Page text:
16 Apr 20

Hartlepool power station safely completes maintenance work

Hartlepool power station
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Amid the coronavirus crisis, staff at Hartlepool power station are still playing their part in powering the UK and keeping the country’s vital services operating after reactor 2 returned to service following a short shutdown. 

The restart follows planned maintenance work and refuelling, and it can now continue delivering safe and secure low-carbon electricity at a time when the country needs it most. 

Hartlepool power station is now providing enough power for around two million homes.

The site’s station director, Craig Dohring, said: “I would like to thank all the staff, and contract partners, in returning the reactor to full power during these difficult and challenging times. 
“A huge amount of work has gone into ensuring we can continue to provide low-carbon electricity to homes and industry.”

To manage the COVID-19 crisis, over the past few weeks the site has looked after its vulnerable staff, leaving the remainder to safely and professionally manage the operation of the station. 
Craig said: “It is an unprecedented situation for all of us, but we are working through our well-rehearsed plan to ensure we look after our staff and contract partners, and then make sure we can continue to keep the site running and producing low-carbon electricity.”

EDF is working with National Grid to make sure the country has enough electricity, and with its key regulators the Office for Nuclear Regulation (ONR) and Environment Agency, as the site adopts flexible working patterns to reduce the overall footfall.  
The site has introduced thermographic temperature monitoring at the site entrance in addition to improved hand washing facilities. 

Craig said: “We know that we also have a wider role to play as our staff’s support is crucial to local shops and businesses, one that is vital at this time. With a wage bill alone of £40m that is a huge part of the local economy.”

For more information

Martyn Butlin
External Communications Manager (North and Midlands)
(T) 01524 863 565
(M) 07768 577 822

About EDF

EDF is helping Britain achieve Net Zero by leading the transition to a cleaner, low emission electric future and tackling climate change. It is the UK’s largest producer of low-carbon electricity(1), meeting around one-fifth of the country’s demand and supplying millions of customers with electricity and gas.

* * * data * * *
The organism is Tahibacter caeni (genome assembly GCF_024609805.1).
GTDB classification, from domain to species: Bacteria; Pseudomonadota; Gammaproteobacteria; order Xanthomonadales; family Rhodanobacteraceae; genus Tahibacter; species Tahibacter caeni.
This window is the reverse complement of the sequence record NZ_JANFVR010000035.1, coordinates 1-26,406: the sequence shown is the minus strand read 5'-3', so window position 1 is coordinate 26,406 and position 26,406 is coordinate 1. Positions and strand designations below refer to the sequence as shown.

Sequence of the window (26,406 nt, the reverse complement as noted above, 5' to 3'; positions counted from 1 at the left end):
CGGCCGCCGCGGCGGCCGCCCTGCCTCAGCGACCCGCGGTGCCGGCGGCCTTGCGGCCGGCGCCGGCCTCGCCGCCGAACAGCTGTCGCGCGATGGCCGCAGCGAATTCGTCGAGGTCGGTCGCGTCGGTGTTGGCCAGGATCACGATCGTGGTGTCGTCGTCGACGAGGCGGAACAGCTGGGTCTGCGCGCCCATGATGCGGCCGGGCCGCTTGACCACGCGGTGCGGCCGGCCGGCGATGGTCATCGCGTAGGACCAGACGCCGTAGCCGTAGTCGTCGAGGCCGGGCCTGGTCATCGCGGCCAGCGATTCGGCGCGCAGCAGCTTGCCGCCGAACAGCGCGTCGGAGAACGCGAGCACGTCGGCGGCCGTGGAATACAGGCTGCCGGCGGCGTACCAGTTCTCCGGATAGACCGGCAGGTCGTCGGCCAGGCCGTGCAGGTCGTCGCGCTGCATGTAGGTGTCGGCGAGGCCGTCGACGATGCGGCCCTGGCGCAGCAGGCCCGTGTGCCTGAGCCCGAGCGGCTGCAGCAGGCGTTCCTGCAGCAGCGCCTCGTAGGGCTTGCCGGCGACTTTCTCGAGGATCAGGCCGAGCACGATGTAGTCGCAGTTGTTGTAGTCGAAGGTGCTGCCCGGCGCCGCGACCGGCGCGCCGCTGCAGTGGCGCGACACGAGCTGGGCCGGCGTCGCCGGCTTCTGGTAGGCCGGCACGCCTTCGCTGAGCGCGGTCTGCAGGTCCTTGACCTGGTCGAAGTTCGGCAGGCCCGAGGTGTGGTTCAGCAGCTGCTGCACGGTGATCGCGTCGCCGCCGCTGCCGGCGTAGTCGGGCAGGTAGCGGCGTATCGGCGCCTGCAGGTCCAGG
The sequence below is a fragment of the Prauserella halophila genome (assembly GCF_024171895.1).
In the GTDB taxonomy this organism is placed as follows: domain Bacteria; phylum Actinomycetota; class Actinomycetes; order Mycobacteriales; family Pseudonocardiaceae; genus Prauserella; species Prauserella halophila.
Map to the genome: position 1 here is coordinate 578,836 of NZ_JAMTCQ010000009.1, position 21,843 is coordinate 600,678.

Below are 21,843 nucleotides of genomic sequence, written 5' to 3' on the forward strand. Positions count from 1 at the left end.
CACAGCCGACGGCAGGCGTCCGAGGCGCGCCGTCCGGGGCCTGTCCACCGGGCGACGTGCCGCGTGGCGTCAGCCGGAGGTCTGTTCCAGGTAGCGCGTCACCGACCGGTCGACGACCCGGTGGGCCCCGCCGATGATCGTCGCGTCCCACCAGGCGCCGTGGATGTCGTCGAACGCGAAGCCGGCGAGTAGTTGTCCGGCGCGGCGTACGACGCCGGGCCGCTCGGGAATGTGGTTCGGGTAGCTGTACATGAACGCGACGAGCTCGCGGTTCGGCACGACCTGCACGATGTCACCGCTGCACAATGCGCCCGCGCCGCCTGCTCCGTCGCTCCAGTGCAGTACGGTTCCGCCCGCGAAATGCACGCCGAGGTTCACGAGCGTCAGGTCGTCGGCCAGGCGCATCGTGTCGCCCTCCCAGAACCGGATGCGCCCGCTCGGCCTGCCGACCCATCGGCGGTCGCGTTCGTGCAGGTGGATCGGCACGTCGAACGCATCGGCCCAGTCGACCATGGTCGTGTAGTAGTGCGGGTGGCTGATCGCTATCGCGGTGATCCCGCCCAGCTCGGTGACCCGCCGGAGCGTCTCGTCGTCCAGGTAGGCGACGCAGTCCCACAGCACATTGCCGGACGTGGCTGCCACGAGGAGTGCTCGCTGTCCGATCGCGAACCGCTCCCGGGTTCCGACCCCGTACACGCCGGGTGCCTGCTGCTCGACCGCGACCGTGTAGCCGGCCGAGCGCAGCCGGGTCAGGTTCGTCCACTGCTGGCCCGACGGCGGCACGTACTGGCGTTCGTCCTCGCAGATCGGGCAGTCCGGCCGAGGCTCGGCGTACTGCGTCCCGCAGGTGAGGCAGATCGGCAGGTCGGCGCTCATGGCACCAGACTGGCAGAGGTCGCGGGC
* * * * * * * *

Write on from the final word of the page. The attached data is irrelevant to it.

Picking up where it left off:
It generates low carbon electricity from six nuclear power stations and more than thirty onshore wind farms and two offshore wind farms, and operates one coal power station, EV charge-points, and combined heat and power plants.

EDF is leading the UK's nuclear renaissance with the construction of a new nuclear power station at Hinkley Point C, and is leading the development of plans for a replica at Sizewell C in Suffolk. Hinkley Point C and Sizewell C will provide low carbon electricity to meet 14% of UK demand and power around 12 million homes.

EDF also invests in a range of low carbon technologies including renewables, solar and battery storage. The company’s largest offshore wind farm is currently being built in Scotland and the 450 MW Neart na Gaoithe project will be ready in 2023. It is applying research and development expertise to improve the performance of existing generation and developing the potential of new technologies.

EDF is helping its customers, both in business and at home, take their first steps to sustainably powering their lives. Whether it is buying an electric car, generating and storing electricity or selling energy back to the grid. EDF is one of the largest suppliers to British business and a leading supplier of innovative energy solutions that are helping businesses become more energy independent. In addition, the company’s energy services business, Imtech, is one of the largest technical service providers in the UK and Ireland.

EDF is part of EDF Group, the world’s biggest electricity generator. In the UK, the company employs around 13,000 people at locations across England and Scotland.